A leading employment law specialist is warning that planned changes to the rules surrounding rights on dismissal could lead to a significant increase in other claims such as whistleblowing and discrimination.
John Buchanan, solicitor at Nottingham law firm Rothera Dowson, comments on the Government’s confirmation of plans to radically change core elements of employment legislation. Recently detailed by Business Secretary Vince Cable, the planned changes follow a consultation on resolving workplace disputes and include significant changes to the dismissal system. Under the plans, businesses with 10 employees or less would be able to use a ‘compensated no-fault’ dismissal system, meaning they could sack staff without the risk of a tribunal if they pay compensation.
From April this year, the qualification period for unfair dismissal will also be increased from one to two years; something John believes may not have the required impact of reducing the number of claims:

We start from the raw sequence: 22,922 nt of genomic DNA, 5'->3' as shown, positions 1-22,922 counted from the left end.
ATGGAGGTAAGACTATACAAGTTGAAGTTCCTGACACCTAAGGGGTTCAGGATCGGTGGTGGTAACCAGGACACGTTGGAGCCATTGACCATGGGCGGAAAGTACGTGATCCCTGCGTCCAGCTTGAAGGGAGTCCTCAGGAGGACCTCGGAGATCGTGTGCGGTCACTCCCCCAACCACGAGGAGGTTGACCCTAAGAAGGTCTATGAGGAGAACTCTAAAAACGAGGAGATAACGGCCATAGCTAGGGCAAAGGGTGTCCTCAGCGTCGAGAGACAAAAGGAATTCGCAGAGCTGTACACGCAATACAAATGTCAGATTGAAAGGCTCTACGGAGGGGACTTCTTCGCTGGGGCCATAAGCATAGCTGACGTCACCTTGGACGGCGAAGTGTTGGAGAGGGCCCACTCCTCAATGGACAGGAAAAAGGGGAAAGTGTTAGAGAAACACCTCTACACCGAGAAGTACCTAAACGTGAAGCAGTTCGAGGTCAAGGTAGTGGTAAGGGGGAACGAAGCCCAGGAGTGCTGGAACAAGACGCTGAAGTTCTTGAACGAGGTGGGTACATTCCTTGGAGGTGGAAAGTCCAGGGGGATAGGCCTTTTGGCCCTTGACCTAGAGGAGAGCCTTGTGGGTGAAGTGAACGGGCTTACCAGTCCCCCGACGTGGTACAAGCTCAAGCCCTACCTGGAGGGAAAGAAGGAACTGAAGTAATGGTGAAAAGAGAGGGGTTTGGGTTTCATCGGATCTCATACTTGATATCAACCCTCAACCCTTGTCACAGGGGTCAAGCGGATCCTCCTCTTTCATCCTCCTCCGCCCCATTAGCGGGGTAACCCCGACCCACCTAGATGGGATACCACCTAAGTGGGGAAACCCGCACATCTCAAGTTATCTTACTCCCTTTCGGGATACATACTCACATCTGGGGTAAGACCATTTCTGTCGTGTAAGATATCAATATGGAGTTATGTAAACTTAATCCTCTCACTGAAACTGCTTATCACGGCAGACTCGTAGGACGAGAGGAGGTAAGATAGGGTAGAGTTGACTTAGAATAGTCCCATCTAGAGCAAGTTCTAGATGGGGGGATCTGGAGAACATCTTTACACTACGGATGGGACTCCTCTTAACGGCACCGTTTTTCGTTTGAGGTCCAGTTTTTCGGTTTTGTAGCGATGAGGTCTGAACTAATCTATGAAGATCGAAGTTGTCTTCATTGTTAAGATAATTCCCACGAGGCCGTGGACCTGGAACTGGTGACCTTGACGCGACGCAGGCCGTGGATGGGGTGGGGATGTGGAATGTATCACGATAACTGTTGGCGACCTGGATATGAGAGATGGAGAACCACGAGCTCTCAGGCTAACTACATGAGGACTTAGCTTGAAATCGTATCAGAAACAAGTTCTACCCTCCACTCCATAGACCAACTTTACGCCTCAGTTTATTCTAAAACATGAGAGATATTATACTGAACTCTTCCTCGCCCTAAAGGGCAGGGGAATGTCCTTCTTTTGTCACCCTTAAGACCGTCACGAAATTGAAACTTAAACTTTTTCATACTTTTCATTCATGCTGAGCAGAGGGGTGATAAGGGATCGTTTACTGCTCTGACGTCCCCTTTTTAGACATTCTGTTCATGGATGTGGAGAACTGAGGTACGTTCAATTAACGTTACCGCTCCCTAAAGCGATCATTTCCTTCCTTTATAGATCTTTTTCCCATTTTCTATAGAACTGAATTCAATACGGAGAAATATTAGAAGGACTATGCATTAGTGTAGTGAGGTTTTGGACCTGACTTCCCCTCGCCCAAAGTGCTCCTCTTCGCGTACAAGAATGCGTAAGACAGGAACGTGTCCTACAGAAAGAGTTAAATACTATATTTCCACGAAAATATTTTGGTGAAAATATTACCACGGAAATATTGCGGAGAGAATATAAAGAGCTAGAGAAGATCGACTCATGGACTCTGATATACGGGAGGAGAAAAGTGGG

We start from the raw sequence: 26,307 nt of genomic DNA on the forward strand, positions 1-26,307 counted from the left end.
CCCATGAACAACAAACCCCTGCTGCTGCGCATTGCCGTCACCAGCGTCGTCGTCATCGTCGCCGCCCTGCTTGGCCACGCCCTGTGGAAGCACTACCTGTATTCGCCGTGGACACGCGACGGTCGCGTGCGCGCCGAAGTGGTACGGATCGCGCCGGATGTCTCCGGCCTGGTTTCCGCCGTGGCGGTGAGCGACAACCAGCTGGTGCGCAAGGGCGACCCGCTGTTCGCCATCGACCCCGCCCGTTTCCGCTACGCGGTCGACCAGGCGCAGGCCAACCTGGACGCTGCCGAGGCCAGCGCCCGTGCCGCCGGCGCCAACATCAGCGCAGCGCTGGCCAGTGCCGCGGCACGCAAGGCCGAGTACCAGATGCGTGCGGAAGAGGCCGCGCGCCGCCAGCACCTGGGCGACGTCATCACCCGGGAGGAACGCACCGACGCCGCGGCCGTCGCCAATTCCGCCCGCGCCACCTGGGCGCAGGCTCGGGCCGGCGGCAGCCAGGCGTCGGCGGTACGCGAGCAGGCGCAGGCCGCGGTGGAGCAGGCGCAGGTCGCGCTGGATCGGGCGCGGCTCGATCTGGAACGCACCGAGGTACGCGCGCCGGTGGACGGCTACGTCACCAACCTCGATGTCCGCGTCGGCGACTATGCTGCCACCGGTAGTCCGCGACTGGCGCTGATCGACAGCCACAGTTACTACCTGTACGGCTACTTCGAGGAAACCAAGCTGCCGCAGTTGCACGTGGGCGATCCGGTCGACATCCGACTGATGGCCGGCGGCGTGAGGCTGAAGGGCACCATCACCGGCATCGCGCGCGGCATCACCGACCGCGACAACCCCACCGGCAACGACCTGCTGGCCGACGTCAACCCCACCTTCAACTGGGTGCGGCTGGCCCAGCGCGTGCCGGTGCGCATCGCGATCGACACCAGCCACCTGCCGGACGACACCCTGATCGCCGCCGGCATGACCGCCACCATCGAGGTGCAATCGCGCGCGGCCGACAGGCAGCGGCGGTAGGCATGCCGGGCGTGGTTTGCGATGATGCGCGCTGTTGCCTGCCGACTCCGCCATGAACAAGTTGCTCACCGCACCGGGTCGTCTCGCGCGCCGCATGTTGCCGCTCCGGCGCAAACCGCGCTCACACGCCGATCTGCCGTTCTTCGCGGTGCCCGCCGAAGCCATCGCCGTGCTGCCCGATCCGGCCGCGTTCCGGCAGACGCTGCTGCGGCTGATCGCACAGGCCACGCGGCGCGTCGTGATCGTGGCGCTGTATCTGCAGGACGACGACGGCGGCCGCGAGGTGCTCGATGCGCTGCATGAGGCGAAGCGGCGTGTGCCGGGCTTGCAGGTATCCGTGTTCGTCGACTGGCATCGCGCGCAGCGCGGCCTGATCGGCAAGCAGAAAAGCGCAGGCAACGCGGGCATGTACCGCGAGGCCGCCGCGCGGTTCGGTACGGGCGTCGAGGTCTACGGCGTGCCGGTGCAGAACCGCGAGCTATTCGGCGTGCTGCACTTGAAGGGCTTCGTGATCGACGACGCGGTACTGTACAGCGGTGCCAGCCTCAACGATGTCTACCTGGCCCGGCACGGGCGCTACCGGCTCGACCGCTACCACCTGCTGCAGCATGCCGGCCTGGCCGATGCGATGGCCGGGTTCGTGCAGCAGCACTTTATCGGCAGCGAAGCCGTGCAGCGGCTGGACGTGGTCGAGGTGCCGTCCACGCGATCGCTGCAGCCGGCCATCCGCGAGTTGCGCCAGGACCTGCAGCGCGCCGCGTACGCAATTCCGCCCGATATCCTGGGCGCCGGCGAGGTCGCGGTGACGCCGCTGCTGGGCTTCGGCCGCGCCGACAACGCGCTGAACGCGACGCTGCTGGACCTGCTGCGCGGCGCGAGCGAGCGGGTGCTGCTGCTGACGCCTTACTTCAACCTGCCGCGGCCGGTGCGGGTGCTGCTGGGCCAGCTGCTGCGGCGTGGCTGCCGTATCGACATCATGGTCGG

“This change basically means that staff will have to work for at least two years before they can claim unfair dismissal. However, I believe that those who feel that their dismissal hasn’t been handled correctly will simply look at other options that don’t require a two-year qualifying period. “I would expect to see more claims of discrimination and particularly more claims of whistleblowing, which could prove to be a real headache for employers, particularly as such claims tend to me more legally complex.”
Mr Cable has also confirmed that consultation will be held on the proposed introduction of Employment Tribunal fees, designed to encourage Claimants to seriously consider the validity of their claims. The consultation will propose that employees should pay an initial fee to lodge a claim and then a second fee to progress the claim to a hearing. However, John does not believe that this proposal will go through in its entirety: “It would come as a huge surprise should any form of fee be introduced for issuing claims. If a fee is introduced, I believe that it will only be for issuing the case initially and I doubt any fee will exceed £100.”